Coadministration with saquinavir or indinavir requires no dosage adjustment, whereas coadministration with amprenavir, nevirapine or efavirenz requires a dosage increase of the coformulation typically by 33%. As the oral bioavailability of both didanosine and lopinavir/ritonavir is significantly affected by concurrent food ingestion, didanosine should be administered 1 hour before or 2 hours after lopinavir/ritonavir has been taken with food. Interactions between lopinavir/ ritonavir and other nucleoside reverse transcriptase inhibitors (NRTIs) are not expected.

The coformulation is also likely to increase plasma concentrations of non-antiretroviral drugs metabolised through the CYP3A pathway. To reduce the risk of their toxicity when coadministered with lopinavir/ritonavir, the recommended actions include: (i) monitoring of the drug plasma concentration (antiarrhythmics and immunosuppressants) or the international normalised ratio (warfarin); (ii) the use of alternative treatment (atorvastatin) or birth control methods (ethinylestradiol); and (iii) dosage adjustment (clarithromycin [only in patients with renal failure], rifabutin, dihydropyridine calcium-channel blockers, atorvastatin, ketoconazole and itraconazole). Coadministration of lopinavir/ritonavir 400/100mg twice daily significantly reduces the Cmax and AUC of methadone but does not appear to precipitate opioid withdrawal symptoms or require methadone dosage adjustment and could be useful in treatment of HIV-1-infected patients who are users of illicit intravenous narcotics. Drugs that induce CYP3A-mediated clearance of lopinavir and lower its plasma concentration should be used with caution (corticosteroids) or with dosage adjustment of lopinavir/ritonavir (carbamazepine, phenytoin and barbiturates) when coadministered with it.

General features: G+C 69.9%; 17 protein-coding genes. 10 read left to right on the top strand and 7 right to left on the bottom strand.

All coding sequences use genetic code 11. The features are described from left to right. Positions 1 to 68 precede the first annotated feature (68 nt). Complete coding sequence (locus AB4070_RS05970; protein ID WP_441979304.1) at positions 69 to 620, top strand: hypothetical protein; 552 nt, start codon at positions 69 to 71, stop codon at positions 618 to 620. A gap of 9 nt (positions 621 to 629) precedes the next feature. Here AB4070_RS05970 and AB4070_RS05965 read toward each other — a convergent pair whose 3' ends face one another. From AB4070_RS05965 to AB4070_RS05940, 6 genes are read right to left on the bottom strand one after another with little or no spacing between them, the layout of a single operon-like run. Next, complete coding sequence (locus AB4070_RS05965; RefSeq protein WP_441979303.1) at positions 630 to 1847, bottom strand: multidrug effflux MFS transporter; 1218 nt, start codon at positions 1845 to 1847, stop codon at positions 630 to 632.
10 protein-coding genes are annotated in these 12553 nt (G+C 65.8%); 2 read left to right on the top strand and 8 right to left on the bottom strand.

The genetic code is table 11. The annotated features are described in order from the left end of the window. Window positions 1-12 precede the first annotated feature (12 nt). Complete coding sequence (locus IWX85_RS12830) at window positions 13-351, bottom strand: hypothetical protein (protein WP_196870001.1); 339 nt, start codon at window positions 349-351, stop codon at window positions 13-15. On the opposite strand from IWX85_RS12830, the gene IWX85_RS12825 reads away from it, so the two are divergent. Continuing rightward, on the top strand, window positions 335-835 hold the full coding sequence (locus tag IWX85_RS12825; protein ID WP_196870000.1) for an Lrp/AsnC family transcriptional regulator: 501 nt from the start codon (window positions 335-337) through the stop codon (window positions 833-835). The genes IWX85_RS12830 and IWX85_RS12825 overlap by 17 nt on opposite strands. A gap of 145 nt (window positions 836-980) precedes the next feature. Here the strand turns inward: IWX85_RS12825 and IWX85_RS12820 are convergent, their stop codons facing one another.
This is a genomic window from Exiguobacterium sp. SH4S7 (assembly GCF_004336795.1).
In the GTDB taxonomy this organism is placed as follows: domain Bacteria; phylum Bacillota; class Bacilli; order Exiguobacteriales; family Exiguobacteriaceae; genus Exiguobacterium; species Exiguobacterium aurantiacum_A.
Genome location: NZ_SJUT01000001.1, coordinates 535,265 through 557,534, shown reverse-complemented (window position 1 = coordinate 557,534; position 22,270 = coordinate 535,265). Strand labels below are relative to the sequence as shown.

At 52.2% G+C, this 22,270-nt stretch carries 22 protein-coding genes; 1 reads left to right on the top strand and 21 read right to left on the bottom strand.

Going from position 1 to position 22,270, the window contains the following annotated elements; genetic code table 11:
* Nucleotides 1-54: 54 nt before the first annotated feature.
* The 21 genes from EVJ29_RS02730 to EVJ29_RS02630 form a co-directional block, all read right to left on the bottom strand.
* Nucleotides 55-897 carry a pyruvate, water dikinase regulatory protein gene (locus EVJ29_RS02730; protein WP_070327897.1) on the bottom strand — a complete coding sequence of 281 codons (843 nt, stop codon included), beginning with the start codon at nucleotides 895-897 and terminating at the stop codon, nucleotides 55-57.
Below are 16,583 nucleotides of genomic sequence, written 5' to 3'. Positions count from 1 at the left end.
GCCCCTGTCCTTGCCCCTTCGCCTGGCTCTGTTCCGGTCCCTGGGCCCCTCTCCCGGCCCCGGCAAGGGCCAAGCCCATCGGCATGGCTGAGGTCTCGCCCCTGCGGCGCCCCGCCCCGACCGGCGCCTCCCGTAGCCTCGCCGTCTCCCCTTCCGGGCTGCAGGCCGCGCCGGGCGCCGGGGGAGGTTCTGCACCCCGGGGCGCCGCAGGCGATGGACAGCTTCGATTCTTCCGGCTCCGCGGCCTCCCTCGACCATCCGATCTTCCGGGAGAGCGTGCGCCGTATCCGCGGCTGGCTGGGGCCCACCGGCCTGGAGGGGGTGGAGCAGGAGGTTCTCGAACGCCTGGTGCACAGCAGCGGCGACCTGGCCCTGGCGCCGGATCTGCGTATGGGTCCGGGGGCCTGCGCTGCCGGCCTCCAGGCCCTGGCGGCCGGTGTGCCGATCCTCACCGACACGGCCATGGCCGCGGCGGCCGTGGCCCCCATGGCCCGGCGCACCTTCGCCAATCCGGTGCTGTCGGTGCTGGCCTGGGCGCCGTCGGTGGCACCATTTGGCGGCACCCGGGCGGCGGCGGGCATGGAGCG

No clinically significant interactions were observed during coadministration of norethindrone or pravastatin with lopinavir/ritonavir. Likewise, coadministration of rifabutin or ketoconazole does not require lopinavir/ritonavir dosage adjustment. Clinically significant interactions are not expected between lopinavir/ ritonavir and either fluvastatin, dapsone, cotrimoxazole, azithromycin, erythromycin or fluconazole.